South Korea’s centre-right Bareun Party will vote for a new leader today.
Lee Hye-hoon stood down in September after just three months in the job after she was accused of corruption. The scandal resulted in nine of the party’s 20 lawmakers defecting the main opposition party, Liberty Korea, from which Bareun splintered last December.
With just 11 remaining members, Bareun’s influence in South Korean politics is much diminished; parliamentary rules require a party to have at least 20 lawmakers in order to form a parliamentary negotiating bloc. Along with the political ramifications, the loss of this status means the party’s state funding will be reduced by two-thirds.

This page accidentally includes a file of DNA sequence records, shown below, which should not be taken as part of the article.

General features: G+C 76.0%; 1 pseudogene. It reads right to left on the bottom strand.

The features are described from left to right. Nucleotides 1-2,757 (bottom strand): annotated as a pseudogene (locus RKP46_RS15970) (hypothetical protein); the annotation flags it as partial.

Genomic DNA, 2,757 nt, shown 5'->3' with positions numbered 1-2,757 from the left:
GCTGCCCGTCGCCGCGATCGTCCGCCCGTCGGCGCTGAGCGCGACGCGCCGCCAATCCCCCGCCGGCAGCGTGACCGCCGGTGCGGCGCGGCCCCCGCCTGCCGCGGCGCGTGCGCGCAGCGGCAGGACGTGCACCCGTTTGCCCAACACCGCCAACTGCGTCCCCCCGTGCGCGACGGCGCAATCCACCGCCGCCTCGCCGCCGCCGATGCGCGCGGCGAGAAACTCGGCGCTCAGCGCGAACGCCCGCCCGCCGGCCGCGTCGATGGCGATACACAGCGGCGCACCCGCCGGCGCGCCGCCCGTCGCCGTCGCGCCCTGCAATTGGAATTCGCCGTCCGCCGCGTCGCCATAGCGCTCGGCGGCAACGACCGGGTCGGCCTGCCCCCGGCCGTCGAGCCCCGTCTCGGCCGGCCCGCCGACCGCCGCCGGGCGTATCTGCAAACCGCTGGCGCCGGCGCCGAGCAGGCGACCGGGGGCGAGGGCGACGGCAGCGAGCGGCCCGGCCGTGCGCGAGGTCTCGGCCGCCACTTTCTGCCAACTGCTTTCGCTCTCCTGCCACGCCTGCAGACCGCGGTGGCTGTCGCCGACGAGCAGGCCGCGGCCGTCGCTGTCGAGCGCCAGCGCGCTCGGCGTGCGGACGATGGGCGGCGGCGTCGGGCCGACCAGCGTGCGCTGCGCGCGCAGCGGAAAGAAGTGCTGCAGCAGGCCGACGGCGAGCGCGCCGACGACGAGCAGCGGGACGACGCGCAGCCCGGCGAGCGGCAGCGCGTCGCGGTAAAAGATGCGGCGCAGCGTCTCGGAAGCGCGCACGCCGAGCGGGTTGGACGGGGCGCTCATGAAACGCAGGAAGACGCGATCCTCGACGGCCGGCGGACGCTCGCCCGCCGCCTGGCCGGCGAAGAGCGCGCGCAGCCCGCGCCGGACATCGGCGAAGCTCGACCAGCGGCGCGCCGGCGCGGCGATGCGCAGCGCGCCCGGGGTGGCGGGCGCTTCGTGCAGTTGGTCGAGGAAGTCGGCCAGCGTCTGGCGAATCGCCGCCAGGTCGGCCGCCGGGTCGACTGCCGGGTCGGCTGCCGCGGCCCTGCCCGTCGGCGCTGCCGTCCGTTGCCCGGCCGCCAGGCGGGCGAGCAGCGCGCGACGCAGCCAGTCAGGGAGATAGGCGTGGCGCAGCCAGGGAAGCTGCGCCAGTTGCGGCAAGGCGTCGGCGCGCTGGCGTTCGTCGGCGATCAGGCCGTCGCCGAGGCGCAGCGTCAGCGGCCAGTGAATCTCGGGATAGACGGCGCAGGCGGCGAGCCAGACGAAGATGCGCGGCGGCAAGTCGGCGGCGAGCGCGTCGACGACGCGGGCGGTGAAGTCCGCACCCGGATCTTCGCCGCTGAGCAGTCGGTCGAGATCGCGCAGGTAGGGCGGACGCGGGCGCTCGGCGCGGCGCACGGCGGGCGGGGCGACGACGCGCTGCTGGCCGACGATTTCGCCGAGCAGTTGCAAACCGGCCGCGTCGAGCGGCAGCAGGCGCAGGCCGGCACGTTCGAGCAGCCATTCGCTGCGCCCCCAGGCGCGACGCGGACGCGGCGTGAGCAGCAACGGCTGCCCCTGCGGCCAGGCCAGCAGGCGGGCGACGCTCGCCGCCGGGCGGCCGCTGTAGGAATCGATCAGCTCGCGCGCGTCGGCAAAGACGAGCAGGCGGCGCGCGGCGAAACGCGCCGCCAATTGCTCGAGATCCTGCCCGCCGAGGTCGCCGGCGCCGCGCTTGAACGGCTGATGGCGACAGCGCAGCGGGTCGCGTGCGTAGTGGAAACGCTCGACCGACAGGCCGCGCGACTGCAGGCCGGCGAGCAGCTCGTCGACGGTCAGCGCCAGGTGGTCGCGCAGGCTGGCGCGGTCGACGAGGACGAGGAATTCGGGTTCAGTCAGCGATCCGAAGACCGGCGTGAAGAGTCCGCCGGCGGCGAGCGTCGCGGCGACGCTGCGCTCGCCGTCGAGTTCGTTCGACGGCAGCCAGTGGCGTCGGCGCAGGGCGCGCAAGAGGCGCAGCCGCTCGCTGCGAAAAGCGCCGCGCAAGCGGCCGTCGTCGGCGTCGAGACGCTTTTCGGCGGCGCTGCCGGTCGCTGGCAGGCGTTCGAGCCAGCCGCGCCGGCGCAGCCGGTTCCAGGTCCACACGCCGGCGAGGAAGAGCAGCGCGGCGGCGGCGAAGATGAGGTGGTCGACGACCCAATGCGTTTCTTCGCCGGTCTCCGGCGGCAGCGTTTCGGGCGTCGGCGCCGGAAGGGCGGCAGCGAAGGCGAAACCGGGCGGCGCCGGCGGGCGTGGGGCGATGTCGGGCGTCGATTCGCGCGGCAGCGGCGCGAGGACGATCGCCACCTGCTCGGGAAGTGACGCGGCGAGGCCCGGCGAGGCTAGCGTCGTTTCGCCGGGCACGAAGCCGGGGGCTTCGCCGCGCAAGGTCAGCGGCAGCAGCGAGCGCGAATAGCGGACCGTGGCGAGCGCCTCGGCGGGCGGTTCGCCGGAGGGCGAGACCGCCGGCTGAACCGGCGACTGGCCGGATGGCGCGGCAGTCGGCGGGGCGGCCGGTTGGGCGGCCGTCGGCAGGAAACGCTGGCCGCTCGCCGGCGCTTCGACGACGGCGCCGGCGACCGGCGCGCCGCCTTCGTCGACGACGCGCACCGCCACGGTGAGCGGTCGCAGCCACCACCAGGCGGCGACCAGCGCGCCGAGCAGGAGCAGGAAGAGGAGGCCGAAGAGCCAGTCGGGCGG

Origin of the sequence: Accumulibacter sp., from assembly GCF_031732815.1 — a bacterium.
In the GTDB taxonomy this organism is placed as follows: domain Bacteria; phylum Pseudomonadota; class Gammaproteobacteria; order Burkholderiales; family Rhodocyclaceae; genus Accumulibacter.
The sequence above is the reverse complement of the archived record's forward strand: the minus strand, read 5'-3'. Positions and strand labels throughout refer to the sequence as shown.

On the other hand, the defections give Liberty Korea 116 seats in the National Assembly, which is just five short of President Moon Jae-in’s Democratic Party.
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Simon is the founder of Foreign Brief who served as managing director from 2015 to 2021. A lawyer by training, Simon has worked as an analyst and adviser in the private sector and government. Simon’s desire to help clients understand global developments in a contextualised way underpinned the establishment of Foreign Brief. This aspiration remains the organisation’s driving principle.